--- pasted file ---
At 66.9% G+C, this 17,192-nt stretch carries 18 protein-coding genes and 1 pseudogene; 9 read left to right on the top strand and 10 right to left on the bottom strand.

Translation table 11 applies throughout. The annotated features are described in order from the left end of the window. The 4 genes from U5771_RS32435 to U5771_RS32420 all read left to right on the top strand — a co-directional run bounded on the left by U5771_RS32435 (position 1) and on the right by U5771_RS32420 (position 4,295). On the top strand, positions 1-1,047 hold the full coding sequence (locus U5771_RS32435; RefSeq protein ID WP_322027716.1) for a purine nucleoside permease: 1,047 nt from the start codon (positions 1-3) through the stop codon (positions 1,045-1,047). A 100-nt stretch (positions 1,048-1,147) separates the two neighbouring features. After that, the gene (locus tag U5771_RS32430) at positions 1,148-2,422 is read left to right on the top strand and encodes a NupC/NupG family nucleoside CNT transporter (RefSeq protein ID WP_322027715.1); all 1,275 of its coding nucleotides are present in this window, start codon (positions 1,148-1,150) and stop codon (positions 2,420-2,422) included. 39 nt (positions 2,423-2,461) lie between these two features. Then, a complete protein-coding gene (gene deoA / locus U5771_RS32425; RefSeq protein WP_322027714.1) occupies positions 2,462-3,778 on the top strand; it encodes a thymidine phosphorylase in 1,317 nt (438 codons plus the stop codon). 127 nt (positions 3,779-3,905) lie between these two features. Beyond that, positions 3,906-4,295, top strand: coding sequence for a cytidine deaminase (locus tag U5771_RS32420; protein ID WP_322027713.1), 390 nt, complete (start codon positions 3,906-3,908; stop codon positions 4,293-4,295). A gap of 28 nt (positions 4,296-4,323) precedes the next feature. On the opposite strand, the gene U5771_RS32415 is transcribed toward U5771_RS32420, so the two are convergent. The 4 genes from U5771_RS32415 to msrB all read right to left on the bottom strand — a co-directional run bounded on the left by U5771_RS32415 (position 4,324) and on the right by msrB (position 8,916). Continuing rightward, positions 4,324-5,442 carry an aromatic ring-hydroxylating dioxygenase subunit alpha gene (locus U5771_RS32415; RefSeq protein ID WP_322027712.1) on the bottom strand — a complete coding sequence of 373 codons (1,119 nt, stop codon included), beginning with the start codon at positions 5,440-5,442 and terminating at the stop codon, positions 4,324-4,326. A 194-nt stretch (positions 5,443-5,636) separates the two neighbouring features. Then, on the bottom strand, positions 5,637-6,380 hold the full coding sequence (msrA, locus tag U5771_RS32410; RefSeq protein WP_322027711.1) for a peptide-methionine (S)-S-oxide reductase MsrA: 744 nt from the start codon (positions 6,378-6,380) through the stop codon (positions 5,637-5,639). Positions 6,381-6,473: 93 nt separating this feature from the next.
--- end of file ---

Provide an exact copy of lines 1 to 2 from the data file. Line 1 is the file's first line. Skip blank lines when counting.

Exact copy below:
At 66.9% G+C, this 17,192-nt stretch carries 18 protein-coding genes and 1 pseudogene; 9 read left to right on the top strand and 10 right to left on the bottom strand.

Translation table 11 applies throughout. The annotated features are described in order from the left end of the window. The 4 genes from U5771_RS32435 to U5771_RS32420 all read left to right on the top strand — a co-directional run bounded on the left by U5771_RS32435 (position 1) and on the right by U5771_RS32420 (position 4,295). On the top strand, positions 1-1,047 hold the full coding sequence (locus U5771_RS32435; RefSeq protein ID WP_322027716.1) for a purine nucleoside permease: 1,047 nt from the start codon (positions 1-3) through the stop codon (positions 1,045-1,047). A 100-nt stretch (positions 1,048-1,147) separates the two neighbouring features. After that, the gene (locus tag U5771_RS32430) at positions 1,148-2,422 is read left to right on the top strand and encodes a NupC/NupG family nucleoside CNT transporter (RefSeq protein ID WP_322027715.1); all 1,275 of its coding nucleotides are present in this window, start codon (positions 1,148-1,150) and stop codon (positions 2,420-2,422) included. 39 nt (positions 2,423-2,461) lie between these two features. Then, a complete protein-coding gene (gene deoA / locus U5771_RS32425; RefSeq protein WP_322027714.1) occupies positions 2,462-3,778 on the top strand; it encodes a thymidine phosphorylase in 1,317 nt (438 codons plus the stop codon). 127 nt (positions 3,779-3,905) lie between these two features. Beyond that, positions 3,906-4,295, top strand: coding sequence for a cytidine deaminase (locus tag U5771_RS32420; protein ID WP_322027713.1), 390 nt, complete (start codon positions 3,906-3,908; stop codon positions 4,293-4,295). A gap of 28 nt (positions 4,296-4,323) precedes the next feature. On the opposite strand, the gene U5771_RS32415 is transcribed toward U5771_RS32420, so the two are convergent. The 4 genes from U5771_RS32415 to msrB all read right to left on the bottom strand — a co-directional run bounded on the left by U5771_RS32415 (position 4,324) and on the right by msrB (position 8,916). Continuing rightward, positions 4,324-5,442 carry an aromatic ring-hydroxylating dioxygenase subunit alpha gene (locus U5771_RS32415; RefSeq protein ID WP_322027712.1) on the bottom strand — a complete coding sequence of 373 codons (1,119 nt, stop codon included), beginning with the start codon at positions 5,440-5,442 and terminating at the stop codon, positions 4,324-4,326. A 194-nt stretch (positions 5,443-5,636) separates the two neighbouring features. Then, on the bottom strand, positions 5,637-6,380 hold the full coding sequence (msrA, locus tag U5771_RS32410; RefSeq protein WP_322027711.1) for a peptide-methionine (S)-S-oxide reductase MsrA: 744 nt from the start codon (positions 6,378-6,380) through the stop codon (positions 5,637-5,639). Positions 6,381-6,473: 93 nt separating this feature from the next.